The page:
This was a few weeks ago, and every time I’ve seen her since then, she’s gradually helped me to take a bit of the guilt out of my heart, hold it in my hands, look at it with her, cry for it, talk through it, comfort it, and learn it’s not mine to carry. I was just a child, and then a teenage girl. I cannot be held accountable for the hideous actions of grown adults. I was trapped in a huge system of hell, and frankly the fact I survived and still had any faith left in humanity and could be compassionate is a miracle. The fact the children and I could find something to laugh at every day, that we could still laugh and cuddle each other, that we still – on some level – kept hold of our identity. She asked me if I would blame any other of the survivors, around the world?  When I receive messages from other survivors, do I hiss at them? Of course I don’t. I feel utter relief they made it too. So why not relief for myself?

I feel guilty for the things I was forced to do to other children. But do I blame the other children who were forced to do things to me? No. Gently my therapist and friends have helped me understand I was used as a tool, and put in an impossible situation. At least I sang to the child, stroked the hair out of their face, or held their hand. I looked into their eyes so they could see my own compassion – that I hadn’t betrayed them. I tried my damned hardest, always, to bring them comfort.

I was a toddler who couldn’t reach the bathroom door and yet knew I needed a bath to clean myself up. I should never have known how to wear my nappy so it didn’t hurt where I’d been tortured.

I told my therapist I had taken it on myself to carry the guilt the abusers should have felt. I needed to know someone was carrying that guilt, for the sake of the children. It’s only right. Carrying this much guilt, which was never mine, was killing me. Kindly, she encouraged me not to try and carry this, that it would be wrong to do so, and another way for them to hurt me…

And then it came to the final blow. My babies aren’t here. My darling daughter with her gummy smile in a morning and starfish position in bed. How can I let myself smile and laugh when I failed my ultimate job as a mother? My abdomen aches with the emptiness, where it carried them for me, carried my precious little ones. My arms ache with not having a baby to hold, to whisper to and to stroke delicate eyelashes and soft forehead to shush them to sleep. I am here and they are not, it should be the other way around. And the grief gnaws at me, taints everything I do.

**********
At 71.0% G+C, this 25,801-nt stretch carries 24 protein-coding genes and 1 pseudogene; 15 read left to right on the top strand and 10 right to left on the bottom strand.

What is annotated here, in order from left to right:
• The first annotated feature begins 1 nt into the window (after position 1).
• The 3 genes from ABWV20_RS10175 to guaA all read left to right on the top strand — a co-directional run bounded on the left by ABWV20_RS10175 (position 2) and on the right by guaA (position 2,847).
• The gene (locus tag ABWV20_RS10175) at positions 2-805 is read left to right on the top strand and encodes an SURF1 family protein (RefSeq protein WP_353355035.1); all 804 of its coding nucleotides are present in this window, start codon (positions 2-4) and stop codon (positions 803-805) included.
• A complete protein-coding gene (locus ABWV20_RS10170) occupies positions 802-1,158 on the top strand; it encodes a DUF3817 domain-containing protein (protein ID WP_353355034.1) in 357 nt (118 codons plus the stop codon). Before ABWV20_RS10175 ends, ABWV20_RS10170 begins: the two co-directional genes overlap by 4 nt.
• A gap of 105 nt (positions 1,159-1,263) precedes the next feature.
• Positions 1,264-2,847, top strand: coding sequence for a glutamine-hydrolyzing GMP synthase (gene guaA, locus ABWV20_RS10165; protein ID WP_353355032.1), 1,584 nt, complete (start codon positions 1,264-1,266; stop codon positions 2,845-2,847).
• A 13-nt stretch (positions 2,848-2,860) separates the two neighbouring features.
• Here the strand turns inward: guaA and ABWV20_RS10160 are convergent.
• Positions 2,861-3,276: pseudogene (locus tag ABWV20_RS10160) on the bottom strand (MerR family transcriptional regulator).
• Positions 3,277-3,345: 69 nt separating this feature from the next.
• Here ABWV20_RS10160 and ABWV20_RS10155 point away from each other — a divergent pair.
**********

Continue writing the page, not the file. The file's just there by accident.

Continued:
But then she asked me to describe what giving birth meant. It wasn’t in hospital with pain relief and caring friends to hold my hand whilst the pain gripped and crashed through me. Mostly it was far too early for the baby to survive. Sometimes it was alone, in a dark room, or chained to a wall, or cable-tied wrists to a bed. Sometimes they even raped me when I was in labour, because the sensation of me moaning in pain and writhing around excited them even more 😥 I remember one man behind me, pinning my arms behind my back, forcing me to kneel when my body wanted to be on all fours, and I tried so hard…so so hard to fight the urge; I didn’t want to give birth here, I didn’t want my baby born into this mess. But I had no choice; my body was stronger than me. And for half a second, whilst feeling her wriggling at my thigh, and I looked down and had tears of so much love and I forgot where I was, just for that half second, and whispered hello to my baby girl. And then they took her from me, cut her from me and then took her out the room, wailing and scared. And I strained against the man holding my arms and I screamed and screamed and never saw her again…